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Prosecutors: George Zimmerman applied to be a police officer

Pool / Pool / Reuters

George Zimmerman, seen here during a hearing in April, goes on trial this month. Jurors will be identified by number but will not be sequestered.

Prosecutors in the Trayvon Martin shooting case have informed the court of a new exhibit that they claim shows defendant George Zimmerman once applied to become a police officer.

A filing by prosecutors this week included a description of an application from Zimmerman and a rejection letter from the Prince William County Police Department, but no explanation of what they plan to do with it.

NBC has not confirmed that the description is accurate. The filing said the police department was in Maryland, though Prince William County is in Virginia. The police department in Virginia could not immediately confirm Zimmerman had applied for a position there.

The new filings also suggest that the prosecution plans to make an issue out of Zimmerman's membership at a Florida martial arts gym, which bills itself as "the most complete fight gym in the world."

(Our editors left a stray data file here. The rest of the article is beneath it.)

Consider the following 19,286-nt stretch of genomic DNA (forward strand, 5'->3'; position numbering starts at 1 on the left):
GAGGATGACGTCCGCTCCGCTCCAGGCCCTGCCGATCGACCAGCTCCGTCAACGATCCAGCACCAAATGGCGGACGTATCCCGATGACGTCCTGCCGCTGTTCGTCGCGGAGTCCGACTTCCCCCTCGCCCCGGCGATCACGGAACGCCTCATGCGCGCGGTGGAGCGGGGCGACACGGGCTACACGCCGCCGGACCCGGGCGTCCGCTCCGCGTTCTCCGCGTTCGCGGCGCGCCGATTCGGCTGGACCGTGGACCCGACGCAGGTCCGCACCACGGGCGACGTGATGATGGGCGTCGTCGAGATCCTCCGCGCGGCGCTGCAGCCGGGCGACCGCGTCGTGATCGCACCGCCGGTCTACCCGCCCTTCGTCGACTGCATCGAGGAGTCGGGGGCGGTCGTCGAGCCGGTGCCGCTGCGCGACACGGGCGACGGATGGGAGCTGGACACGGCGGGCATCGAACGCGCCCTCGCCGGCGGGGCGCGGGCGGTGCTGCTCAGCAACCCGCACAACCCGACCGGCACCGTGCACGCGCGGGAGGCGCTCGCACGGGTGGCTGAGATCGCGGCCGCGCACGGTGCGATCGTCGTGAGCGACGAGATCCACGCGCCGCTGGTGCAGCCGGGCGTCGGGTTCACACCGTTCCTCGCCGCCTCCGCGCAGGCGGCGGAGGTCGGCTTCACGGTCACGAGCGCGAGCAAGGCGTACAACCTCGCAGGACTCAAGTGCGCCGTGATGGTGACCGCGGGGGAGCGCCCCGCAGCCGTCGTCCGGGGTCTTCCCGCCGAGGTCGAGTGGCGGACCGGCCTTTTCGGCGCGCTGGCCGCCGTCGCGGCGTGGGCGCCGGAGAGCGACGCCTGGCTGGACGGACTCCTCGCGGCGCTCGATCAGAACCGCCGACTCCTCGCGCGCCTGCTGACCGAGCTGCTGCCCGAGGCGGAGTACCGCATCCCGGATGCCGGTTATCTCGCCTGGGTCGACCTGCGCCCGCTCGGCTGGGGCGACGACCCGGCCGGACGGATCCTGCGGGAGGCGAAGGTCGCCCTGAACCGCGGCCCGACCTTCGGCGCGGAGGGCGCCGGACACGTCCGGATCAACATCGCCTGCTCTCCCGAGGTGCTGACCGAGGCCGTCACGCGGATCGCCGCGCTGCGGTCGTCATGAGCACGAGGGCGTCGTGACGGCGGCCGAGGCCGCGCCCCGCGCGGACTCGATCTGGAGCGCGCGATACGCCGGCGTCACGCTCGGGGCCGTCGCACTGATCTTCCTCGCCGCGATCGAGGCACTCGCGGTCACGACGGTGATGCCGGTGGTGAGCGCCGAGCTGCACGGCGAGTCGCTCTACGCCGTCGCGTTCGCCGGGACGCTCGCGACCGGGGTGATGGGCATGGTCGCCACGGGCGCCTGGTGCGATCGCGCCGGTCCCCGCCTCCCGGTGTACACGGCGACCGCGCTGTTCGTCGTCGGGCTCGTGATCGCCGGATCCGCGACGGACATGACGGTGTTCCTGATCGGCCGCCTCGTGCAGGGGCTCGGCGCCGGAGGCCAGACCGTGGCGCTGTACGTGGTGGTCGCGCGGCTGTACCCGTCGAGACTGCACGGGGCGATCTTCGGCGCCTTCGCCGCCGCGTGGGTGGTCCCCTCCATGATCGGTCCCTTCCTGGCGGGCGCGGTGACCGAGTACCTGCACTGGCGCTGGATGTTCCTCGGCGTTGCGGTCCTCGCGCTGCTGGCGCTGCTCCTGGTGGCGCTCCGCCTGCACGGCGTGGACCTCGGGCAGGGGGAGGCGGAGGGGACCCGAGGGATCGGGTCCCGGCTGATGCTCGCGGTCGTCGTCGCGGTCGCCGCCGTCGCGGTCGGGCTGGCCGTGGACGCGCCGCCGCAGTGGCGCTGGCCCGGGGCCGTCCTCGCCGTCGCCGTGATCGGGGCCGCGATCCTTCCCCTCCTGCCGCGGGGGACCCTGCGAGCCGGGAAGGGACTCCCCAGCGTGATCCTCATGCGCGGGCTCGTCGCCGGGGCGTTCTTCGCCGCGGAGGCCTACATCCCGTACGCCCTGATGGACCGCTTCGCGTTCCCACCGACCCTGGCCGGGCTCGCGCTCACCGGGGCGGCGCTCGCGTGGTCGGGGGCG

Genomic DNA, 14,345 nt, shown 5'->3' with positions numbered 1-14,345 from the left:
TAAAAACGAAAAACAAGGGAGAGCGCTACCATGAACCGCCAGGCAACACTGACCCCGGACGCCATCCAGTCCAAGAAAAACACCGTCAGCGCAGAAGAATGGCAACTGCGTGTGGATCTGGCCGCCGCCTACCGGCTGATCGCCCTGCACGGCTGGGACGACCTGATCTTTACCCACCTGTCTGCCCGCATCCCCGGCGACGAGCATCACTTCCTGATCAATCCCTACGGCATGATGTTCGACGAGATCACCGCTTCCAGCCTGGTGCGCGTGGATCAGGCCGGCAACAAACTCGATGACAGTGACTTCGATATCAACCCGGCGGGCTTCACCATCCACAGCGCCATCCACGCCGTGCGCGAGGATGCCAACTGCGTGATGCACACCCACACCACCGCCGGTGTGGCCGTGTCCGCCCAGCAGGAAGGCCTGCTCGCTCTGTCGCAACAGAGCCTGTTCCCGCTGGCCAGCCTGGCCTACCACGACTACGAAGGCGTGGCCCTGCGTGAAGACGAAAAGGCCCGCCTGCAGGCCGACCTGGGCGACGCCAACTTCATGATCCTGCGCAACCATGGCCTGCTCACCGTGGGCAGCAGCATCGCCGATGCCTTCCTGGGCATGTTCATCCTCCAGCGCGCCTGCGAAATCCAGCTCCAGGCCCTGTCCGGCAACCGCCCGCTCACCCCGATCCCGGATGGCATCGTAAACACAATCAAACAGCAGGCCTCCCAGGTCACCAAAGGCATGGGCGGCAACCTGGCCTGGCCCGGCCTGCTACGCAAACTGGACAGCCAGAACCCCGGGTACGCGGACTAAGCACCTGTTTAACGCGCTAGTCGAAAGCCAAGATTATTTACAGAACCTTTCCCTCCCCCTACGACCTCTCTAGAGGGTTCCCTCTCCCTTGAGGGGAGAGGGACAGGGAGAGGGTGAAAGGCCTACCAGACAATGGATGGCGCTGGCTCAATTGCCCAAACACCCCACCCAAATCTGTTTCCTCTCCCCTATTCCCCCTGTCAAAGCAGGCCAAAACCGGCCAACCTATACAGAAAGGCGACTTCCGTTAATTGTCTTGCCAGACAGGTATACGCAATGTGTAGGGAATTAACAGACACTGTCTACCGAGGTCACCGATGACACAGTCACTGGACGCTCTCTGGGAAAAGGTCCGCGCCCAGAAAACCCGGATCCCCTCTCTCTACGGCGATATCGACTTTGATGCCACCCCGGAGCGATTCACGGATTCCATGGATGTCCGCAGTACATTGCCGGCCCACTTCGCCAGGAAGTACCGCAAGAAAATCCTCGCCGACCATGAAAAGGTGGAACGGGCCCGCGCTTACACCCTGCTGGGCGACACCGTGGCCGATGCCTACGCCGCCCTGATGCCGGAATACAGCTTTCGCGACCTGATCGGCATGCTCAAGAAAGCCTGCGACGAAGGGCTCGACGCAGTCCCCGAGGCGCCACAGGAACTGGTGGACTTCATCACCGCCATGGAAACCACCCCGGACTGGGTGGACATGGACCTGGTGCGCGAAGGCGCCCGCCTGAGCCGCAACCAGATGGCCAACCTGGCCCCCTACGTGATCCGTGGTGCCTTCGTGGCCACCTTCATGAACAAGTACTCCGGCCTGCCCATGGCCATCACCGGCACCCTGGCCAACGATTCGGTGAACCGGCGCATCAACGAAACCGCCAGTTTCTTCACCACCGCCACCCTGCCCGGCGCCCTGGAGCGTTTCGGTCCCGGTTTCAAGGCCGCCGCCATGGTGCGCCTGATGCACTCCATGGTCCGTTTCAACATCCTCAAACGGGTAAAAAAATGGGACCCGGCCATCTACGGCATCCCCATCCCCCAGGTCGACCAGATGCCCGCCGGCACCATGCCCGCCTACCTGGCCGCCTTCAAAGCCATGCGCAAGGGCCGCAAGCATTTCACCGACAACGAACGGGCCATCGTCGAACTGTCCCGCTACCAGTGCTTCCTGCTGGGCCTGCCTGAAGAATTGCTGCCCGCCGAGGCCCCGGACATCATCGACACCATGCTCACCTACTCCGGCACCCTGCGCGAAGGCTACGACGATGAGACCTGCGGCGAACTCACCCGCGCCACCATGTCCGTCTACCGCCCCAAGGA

It's unclear how prosecutors plan to use that against the neighborhood watch volunteer, who says he was defending himself when he shot 17-year-old Martin on Feb. 26, 2012, in Sanford, Fla.

Zimmerman, 29, has pleaded not guilty to second-degree murder and his trial begins with jury selection on Monday.

In other filings this week, the defense asked Judge Debra Nelson to restrict prosecutors from using certain terms, such as "vigilante" and "wannabe cop."

The defense also want limits on the use of the phrase "profiled." Prosecutors have alleged that Zimmerman, who is white of Hispanic descent, profiled the black teen before the deadly confrontation.

The judge has not ruled on the motion. She did, however, agree with the defense that jurors names should be kept private, known only to the court and the lawyers and referred to by number in public.

The defense also wanted the jury pool to be sequestered, but Nelson ruled that "such drastic measures are unnecessary."

Editor's note: George Zimmerman has sued NBCUniversal for defamation in civil court, and the company has strongly denied his allegations.